South Africa issues petroleum company bp with liquor licence first of its kind

SOUTH AFRICA – The multinational oil and gas company, bp, has broken the record of becoming the first petroleum company in South Africa to be granted a liquor licence.

The company has collaborated with one of its convenience partners, Pick n Pay, to offer a new product dubbed wine-to-go.

With this, South Africans can pop in at Pick n Pay Express located at the petroleum station and grab a bottle.

This according to bp forms part of its redefining convenience strateg, aimed to deliver a superior customer experience, whether in-store or virtually.

bpSA provides a unique convenience offering through Pick n Pay Express, bp Express and Wild Bean Café. Further, they have partnered with Mr D to offer home delivery.

“As a brand that emphasizes safety and convenience, we are excited to offer wine takeaway sales through Pick n Pay Express for customers looking to pop in an out…. to go pop the cork at home.

“With delivered convenience being a central pillar in the bpSA Convenience Strategy, we are also exploring opportunities for customers to receive their wine directly at their doorstep at the touch of a button through food delivery Apps,” bpSA head of convenience, Belinda Petersen said.

The company has further highlighted that it will be availing the product in strict adherence to laws governing the sale of liquor, including the recent level 3 restrictions put in place.

bp has indicated it has debuted the wine shelves at its Radiokop branch, and plans to roll out more to selected bp sites throughout the country.

The launch has attracted a myriad of reactions with some questioning its legality, indicating that the issuance of the liquor licence to a petrol retailer is not allowed as per the country’s Liquor Act, especially on the proposed amendments.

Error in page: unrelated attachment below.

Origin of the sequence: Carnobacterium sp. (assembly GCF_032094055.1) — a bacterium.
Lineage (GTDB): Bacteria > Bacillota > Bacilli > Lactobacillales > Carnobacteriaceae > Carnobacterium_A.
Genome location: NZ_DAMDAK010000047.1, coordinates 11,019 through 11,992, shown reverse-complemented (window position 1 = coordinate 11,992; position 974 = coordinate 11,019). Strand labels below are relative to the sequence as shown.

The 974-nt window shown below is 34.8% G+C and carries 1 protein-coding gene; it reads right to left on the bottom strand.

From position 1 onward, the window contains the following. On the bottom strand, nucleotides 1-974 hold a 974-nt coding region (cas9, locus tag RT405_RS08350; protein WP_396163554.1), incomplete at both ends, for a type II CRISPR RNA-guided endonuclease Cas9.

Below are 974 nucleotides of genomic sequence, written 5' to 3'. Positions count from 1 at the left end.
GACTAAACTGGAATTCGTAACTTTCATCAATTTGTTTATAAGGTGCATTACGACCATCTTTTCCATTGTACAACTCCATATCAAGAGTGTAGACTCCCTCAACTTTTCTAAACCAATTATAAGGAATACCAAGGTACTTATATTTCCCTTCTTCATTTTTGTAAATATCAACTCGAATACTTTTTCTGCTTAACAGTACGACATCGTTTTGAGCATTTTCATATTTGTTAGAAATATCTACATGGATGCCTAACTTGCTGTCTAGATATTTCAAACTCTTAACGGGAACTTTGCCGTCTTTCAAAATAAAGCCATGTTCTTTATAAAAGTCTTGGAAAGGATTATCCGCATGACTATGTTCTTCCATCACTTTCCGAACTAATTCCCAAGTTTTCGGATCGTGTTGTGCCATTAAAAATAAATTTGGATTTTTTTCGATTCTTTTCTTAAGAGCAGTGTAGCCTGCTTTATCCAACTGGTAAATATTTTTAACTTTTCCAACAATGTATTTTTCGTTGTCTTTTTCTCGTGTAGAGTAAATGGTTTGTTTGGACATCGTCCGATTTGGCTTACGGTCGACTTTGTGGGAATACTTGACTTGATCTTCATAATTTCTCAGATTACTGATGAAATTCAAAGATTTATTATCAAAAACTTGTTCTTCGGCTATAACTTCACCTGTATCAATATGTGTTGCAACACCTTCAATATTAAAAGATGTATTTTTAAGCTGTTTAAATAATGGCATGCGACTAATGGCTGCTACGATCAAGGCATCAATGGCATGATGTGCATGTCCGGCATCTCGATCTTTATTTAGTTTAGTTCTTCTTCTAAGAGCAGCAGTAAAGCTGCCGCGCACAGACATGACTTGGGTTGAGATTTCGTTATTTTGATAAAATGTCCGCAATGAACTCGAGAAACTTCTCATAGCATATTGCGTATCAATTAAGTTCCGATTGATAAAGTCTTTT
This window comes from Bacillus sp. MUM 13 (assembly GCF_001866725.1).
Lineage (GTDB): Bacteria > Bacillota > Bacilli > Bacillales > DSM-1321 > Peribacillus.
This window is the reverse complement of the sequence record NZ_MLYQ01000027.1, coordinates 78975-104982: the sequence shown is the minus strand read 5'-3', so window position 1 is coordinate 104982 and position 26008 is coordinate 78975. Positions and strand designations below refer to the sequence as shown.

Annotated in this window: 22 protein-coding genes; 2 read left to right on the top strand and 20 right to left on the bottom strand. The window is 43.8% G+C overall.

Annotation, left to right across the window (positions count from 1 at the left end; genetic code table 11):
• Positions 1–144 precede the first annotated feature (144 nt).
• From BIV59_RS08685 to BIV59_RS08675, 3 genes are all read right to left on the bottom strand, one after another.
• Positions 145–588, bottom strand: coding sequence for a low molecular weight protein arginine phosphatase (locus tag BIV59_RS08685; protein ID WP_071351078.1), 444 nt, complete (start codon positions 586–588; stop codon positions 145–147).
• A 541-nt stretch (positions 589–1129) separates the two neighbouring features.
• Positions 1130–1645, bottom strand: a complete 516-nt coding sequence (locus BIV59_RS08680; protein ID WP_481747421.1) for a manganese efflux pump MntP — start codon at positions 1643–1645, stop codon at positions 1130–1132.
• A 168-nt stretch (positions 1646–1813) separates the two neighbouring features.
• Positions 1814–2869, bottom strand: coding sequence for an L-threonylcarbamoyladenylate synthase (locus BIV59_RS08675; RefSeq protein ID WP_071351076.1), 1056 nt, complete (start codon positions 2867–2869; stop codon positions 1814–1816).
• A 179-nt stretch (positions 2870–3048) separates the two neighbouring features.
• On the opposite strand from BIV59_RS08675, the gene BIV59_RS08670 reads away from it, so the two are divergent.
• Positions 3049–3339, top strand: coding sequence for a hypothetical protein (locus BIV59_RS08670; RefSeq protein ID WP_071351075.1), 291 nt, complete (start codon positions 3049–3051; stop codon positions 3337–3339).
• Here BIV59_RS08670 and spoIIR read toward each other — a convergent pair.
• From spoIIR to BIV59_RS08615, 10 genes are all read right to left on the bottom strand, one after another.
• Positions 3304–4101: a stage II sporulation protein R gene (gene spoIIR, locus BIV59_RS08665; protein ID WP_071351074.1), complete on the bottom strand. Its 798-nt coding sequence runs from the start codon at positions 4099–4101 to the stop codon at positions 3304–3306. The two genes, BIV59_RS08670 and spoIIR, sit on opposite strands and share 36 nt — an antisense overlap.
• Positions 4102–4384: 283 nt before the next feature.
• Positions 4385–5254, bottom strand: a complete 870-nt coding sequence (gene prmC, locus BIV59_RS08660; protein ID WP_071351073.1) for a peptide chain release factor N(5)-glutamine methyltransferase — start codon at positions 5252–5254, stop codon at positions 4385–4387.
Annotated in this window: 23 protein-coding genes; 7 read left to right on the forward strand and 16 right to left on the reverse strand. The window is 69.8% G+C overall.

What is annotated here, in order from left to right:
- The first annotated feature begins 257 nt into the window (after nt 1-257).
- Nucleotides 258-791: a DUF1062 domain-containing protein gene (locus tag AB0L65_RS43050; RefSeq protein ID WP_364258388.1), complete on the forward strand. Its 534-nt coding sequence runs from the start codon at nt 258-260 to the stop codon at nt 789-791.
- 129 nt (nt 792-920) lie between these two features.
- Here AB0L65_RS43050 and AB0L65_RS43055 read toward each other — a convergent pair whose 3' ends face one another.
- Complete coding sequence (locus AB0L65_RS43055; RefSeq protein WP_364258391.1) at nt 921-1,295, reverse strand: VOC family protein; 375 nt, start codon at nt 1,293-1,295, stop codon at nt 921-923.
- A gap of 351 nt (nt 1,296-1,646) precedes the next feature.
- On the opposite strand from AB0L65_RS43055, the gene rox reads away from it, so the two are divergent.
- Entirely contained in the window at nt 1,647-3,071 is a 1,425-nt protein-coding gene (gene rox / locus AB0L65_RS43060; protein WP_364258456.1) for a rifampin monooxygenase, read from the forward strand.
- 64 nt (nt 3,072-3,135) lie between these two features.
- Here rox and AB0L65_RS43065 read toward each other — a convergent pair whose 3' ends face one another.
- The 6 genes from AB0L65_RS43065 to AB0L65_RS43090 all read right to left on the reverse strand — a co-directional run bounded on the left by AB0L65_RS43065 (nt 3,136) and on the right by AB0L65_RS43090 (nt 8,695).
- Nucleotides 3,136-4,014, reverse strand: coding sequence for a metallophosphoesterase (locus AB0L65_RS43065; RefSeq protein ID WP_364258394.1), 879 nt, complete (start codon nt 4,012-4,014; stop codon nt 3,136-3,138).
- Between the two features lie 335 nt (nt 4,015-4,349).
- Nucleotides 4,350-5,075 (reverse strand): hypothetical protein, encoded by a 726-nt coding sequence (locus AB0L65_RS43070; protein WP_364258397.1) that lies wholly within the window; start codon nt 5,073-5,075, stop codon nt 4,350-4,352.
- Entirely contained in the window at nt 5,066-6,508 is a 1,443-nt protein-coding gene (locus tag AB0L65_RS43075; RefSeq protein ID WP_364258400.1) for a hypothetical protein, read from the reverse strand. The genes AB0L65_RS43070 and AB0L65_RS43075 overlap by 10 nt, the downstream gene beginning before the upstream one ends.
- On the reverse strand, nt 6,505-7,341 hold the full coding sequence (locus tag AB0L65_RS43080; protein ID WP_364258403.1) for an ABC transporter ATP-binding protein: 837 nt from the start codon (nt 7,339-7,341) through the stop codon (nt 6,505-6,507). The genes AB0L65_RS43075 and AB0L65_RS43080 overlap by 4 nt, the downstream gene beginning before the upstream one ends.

Also, some industry players have aired out their opinion that the petroleum company should extend its offering to include other alcoholic drinks. “This is just opening up a big can of worms,” states Apiwe Nxusani-Mawela, owner of Brewsters Craft on a LinkedIn post.

Alcohol industry laments restrictions on off-consumption sales

The alcohol industry in South Africa has further reacted to the new Covid-19 restrictions which would only see alcohol sales off-site permitted from Monday to Thursday from 10am to 6pm.

Alcohol sales for onsite consumption will be permitted as per licence conditions up to 21:00, and consumption in public spaces are prohibited.

South African Liquor Brandowners Association (Salba) has issued a statement that acknowledges the government’s decision to consider preserving the economic livelihoods of South Africa’s citizens, but calls for greater effort to be deployed in the vaccine rollout.

It also called for an explanation of the rationale behind the decision to restrict retail alcohol sales over the weekend.

“This approach denies the average working person – most of whom are unable to go shopping during the week – the right to legally purchase alcohol for home consumption during their sparse free time. It is arbitrary and punitive to lower-income groups,” said Salba chairperson, Sibani Mngadi.

The Beer Association of South Africa (Basa) has expressed its concern about the indefinite restriction on the off-site consumption of alcohol sales.

“There is still no evidence that restrictions on off-consumption sales will assist in the fight against the spread of Covid-19.

“We believe that people should also be given the option to purchase alcohol and enjoy it, in moderation, in the comfort of their homes – thereby avoiding social gatherings,” Basa said.

The association pointed out about the unintended consequences of limiting retail hours, which further entrenches the illicit industry, which uses these restrictions as an opportunity to sell illicit products to the public.

The restrictions will also place a major strain on retailers who are still trying to recover from the previous alcohol bans and sales restrictions, Basa said.

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